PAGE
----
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Unpatched stealthy iOS MDM hack spells ruin for Apple tech enterprises

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What sort of 'acceptance' is required by the end user?

Do you text them a link, give them instructions, does it direct hit an API that allows it to pop up a dialog they hit OK on, or what?

Sounds like user education can mitigate the impact, but like malware in email some people will always click on something sent to them even if they don't recognize the source.

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Anonymous Coward

Re: What sort of 'acceptance' is required by the end user?

Sounds like user education can mitigate the impact, but like malware in email some people will always click on something sent to them even if they don't recognize the source.

Since Microsoft Vista "the mouse moved, OK Y/n?", people have been trained to pretty much OK anything that asks for permission. That's not even a platform specific problem, there is a generic trend in software to install "for all users" on a device instead of only one user space. That is OK-ish for home use, but for enterprise use that ability should be locked down to admin only so that any user-installed code can indeed only affect that layer and not burrow into the system so you have to nuke the whole machine to get rid of it.

Because all software wants this, any install needs to get rights and that is like an open door for malware. Add to that the lunacy of active content (I just received a spam with a macro-infested Word document that only 10 scanners at Virus Total recognised) and it is certainly going to keep security people busy.

Can we make people more alert? Yes, but you need to repeat that because it tapers off over time. I'd say you best start to plan for failure first, that way you have at least dealt with worst case.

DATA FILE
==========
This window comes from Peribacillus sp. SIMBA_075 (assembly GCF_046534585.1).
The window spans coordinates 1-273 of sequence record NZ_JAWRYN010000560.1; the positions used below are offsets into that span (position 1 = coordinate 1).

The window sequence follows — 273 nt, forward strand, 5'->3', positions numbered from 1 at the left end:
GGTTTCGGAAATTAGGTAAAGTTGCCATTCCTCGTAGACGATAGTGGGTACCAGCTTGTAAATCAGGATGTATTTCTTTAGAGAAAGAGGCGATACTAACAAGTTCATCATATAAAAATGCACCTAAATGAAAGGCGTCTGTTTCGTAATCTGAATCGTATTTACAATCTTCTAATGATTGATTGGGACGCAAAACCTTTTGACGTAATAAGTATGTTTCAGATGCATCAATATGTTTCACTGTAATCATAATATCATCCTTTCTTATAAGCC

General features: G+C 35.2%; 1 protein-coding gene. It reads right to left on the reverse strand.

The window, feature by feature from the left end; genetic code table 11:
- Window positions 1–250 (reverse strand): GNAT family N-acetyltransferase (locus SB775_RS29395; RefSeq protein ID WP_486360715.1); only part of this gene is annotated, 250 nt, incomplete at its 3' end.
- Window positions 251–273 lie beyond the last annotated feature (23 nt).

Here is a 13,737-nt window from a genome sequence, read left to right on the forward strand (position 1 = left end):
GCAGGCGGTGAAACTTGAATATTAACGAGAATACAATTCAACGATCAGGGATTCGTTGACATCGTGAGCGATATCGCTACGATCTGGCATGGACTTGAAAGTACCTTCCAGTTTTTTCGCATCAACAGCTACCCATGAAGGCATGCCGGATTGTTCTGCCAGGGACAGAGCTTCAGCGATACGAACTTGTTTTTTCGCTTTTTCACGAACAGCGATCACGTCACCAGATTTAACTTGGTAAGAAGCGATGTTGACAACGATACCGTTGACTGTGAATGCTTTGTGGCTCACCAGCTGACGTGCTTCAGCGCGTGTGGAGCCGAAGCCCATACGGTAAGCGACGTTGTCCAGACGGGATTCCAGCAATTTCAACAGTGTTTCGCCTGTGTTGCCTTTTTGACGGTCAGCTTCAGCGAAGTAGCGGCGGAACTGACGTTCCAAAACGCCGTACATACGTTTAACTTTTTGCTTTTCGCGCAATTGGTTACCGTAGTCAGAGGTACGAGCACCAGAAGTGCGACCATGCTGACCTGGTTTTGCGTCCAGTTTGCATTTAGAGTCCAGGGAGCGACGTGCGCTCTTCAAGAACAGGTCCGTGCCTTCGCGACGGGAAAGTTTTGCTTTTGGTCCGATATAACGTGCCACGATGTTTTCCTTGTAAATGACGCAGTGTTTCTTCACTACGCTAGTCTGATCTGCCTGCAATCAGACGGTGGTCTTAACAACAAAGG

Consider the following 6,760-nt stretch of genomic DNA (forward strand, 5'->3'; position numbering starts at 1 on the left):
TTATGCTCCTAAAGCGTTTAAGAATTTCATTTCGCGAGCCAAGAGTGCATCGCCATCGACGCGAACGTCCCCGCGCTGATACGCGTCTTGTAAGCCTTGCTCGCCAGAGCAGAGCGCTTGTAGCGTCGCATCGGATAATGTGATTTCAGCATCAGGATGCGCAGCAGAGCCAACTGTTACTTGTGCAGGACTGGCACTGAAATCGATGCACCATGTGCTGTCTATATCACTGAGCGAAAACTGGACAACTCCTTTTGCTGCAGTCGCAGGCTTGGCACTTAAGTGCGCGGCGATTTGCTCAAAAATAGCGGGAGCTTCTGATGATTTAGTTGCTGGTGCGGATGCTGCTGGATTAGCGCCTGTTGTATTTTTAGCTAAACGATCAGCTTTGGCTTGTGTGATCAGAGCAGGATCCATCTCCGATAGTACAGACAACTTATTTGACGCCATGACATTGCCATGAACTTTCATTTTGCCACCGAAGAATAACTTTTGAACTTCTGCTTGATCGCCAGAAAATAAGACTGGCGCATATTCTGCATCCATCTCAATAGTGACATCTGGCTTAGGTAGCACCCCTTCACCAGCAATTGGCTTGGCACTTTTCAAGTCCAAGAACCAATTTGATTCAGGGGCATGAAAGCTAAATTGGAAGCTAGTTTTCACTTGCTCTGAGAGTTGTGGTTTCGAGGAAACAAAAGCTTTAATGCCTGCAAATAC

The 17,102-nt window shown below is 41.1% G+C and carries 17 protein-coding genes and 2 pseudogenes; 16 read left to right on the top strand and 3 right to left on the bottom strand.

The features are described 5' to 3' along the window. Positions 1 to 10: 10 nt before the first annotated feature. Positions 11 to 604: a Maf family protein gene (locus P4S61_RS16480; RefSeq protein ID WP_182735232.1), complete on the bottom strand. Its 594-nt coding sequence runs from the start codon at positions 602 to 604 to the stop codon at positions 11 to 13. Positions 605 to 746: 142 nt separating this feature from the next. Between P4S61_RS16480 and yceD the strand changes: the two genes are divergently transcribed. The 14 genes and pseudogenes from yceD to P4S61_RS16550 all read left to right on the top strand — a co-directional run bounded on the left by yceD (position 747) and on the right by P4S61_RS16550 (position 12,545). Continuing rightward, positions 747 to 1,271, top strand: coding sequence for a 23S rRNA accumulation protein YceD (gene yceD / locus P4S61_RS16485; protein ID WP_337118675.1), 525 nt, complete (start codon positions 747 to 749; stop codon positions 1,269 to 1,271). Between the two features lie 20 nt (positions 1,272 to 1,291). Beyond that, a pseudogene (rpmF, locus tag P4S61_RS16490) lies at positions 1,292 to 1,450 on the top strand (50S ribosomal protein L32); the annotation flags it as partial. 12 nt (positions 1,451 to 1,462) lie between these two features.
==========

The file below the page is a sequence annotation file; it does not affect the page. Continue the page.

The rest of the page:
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Anonymous Coward

Re: What sort of 'acceptance' is required by the end user?

Since Vista? Seriously?This has gone on since computers where invented. It's human nature. I remember well 30 years ago directors of companies getting shirty because someone had run month end/year end and answered Y to all the questions and somehow it was our (the software houses) fault. Such that the software had to be 'improved' to ask more questions before staff could actually run month end or year end. Similarly an invoice print run would be done and the person doing it would answer yes to the fact they had printed ok without checking... it's nothing new believe me. The consequences are possibly a little more serious but human nature has not changed.

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Facepalm

Clearly, the users are stupid and have to be told

You're accepting it wrong

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Re: What sort of 'acceptance' is required by the end user?

Since Vista? Seriously?This has gone on since computers where invented. It's human nature. I remember well 30 years ago directors of companies getting shirty because someone had run month end/year end and answered Y to all the questions and somehow it was our (the software houses) fault.

I think the problem is that users do tend to click "Y" without really reading the prompt. This is also a good way of spreading viruses.. Many is the time I've had to clean multiple infections from machines where the user has gone to a dodgy site to watch the latest Star Wars (or whatever), and been told that their media player needs upgrading. Usually they get a lecture, from me, about not installing software offered to them from a dodgy site, but that's usually ignored, and the machine ends up infected again.